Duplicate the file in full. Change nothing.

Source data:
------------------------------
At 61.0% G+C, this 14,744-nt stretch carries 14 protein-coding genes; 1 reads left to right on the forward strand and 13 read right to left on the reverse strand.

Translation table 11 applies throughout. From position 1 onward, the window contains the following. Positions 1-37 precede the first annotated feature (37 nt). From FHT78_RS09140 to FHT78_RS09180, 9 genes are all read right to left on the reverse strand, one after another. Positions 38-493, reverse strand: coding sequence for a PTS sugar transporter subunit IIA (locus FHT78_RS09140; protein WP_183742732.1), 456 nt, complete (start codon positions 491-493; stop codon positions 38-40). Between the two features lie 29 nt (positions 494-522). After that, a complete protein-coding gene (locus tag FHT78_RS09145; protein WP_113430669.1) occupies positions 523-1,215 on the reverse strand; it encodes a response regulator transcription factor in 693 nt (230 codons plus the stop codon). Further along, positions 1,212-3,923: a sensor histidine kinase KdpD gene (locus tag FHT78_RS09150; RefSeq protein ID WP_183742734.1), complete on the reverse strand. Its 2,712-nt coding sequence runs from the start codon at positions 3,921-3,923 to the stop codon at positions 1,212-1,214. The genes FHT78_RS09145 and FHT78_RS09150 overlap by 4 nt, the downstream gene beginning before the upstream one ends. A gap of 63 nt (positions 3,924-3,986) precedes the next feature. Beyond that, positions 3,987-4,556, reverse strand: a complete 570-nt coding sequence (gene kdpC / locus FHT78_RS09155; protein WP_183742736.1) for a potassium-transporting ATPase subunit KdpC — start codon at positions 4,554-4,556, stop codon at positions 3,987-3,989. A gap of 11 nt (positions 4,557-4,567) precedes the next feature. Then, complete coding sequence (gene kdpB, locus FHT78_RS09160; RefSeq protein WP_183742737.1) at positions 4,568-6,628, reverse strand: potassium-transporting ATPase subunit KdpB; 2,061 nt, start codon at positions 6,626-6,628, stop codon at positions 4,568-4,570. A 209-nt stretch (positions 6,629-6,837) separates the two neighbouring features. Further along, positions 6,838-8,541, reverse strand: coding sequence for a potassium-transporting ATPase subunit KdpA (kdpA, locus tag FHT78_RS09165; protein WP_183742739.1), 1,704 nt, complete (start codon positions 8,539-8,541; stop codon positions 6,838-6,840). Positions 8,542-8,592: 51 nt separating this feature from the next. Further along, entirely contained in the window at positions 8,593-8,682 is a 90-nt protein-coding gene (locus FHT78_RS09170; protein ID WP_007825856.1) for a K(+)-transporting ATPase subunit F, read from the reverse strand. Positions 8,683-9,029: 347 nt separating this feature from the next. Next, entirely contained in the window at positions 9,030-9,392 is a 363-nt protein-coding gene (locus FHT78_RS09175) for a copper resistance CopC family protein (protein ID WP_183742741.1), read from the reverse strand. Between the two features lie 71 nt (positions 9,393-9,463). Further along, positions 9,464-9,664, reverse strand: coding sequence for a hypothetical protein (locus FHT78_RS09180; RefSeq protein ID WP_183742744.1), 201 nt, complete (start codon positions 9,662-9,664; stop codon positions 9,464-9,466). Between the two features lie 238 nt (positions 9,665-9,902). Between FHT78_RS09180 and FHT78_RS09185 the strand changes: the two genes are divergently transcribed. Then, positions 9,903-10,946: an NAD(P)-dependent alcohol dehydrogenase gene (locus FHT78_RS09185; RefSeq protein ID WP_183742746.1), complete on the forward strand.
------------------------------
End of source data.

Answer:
At 61.0% G+C, this 14,744-nt stretch carries 14 protein-coding genes; 1 reads left to right on the forward strand and 13 read right to left on the reverse strand.

Translation table 11 applies throughout. From position 1 onward, the window contains the following. Positions 1-37 precede the first annotated feature (37 nt). From FHT78_RS09140 to FHT78_RS09180, 9 genes are all read right to left on the reverse strand, one after another. Positions 38-493, reverse strand: coding sequence for a PTS sugar transporter subunit IIA (locus FHT78_RS09140; protein WP_183742732.1), 456 nt, complete (start codon positions 491-493; stop codon positions 38-40). Between the two features lie 29 nt (positions 494-522). After that, a complete protein-coding gene (locus tag FHT78_RS09145; protein WP_113430669.1) occupies positions 523-1,215 on the reverse strand; it encodes a response regulator transcription factor in 693 nt (230 codons plus the stop codon). Further along, positions 1,212-3,923: a sensor histidine kinase KdpD gene (locus tag FHT78_RS09150; RefSeq protein ID WP_183742734.1), complete on the reverse strand. Its 2,712-nt coding sequence runs from the start codon at positions 3,921-3,923 to the stop codon at positions 1,212-1,214. The genes FHT78_RS09145 and FHT78_RS09150 overlap by 4 nt, the downstream gene beginning before the upstream one ends. A gap of 63 nt (positions 3,924-3,986) precedes the next feature. Beyond that, positions 3,987-4,556, reverse strand: a complete 570-nt coding sequence (gene kdpC / locus FHT78_RS09155; protein WP_183742736.1) for a potassium-transporting ATPase subunit KdpC — start codon at positions 4,554-4,556, stop codon at positions 3,987-3,989. A gap of 11 nt (positions 4,557-4,567) precedes the next feature. Then, complete coding sequence (gene kdpB, locus FHT78_RS09160; RefSeq protein WP_183742737.1) at positions 4,568-6,628, reverse strand: potassium-transporting ATPase subunit KdpB; 2,061 nt, start codon at positions 6,626-6,628, stop codon at positions 4,568-4,570. A 209-nt stretch (positions 6,629-6,837) separates the two neighbouring features. Further along, positions 6,838-8,541, reverse strand: coding sequence for a potassium-transporting ATPase subunit KdpA (kdpA, locus tag FHT78_RS09165; protein WP_183742739.1), 1,704 nt, complete (start codon positions 8,539-8,541; stop codon positions 6,838-6,840). Positions 8,542-8,592: 51 nt separating this feature from the next. Further along, entirely contained in the window at positions 8,593-8,682 is a 90-nt protein-coding gene (locus FHT78_RS09170; protein ID WP_007825856.1) for a K(+)-transporting ATPase subunit F, read from the reverse strand. Positions 8,683-9,029: 347 nt separating this feature from the next. Next, entirely contained in the window at positions 9,030-9,392 is a 363-nt protein-coding gene (locus FHT78_RS09175) for a copper resistance CopC family protein (protein ID WP_183742741.1), read from the reverse strand. Between the two features lie 71 nt (positions 9,393-9,463). Further along, positions 9,464-9,664, reverse strand: coding sequence for a hypothetical protein (locus FHT78_RS09180; RefSeq protein ID WP_183742744.1), 201 nt, complete (start codon positions 9,662-9,664; stop codon positions 9,464-9,466). Between the two features lie 238 nt (positions 9,665-9,902). Between FHT78_RS09180 and FHT78_RS09185 the strand changes: the two genes are divergently transcribed. Then, positions 9,903-10,946: an NAD(P)-dependent alcohol dehydrogenase gene (locus FHT78_RS09185; RefSeq protein ID WP_183742746.1), complete on the forward strand.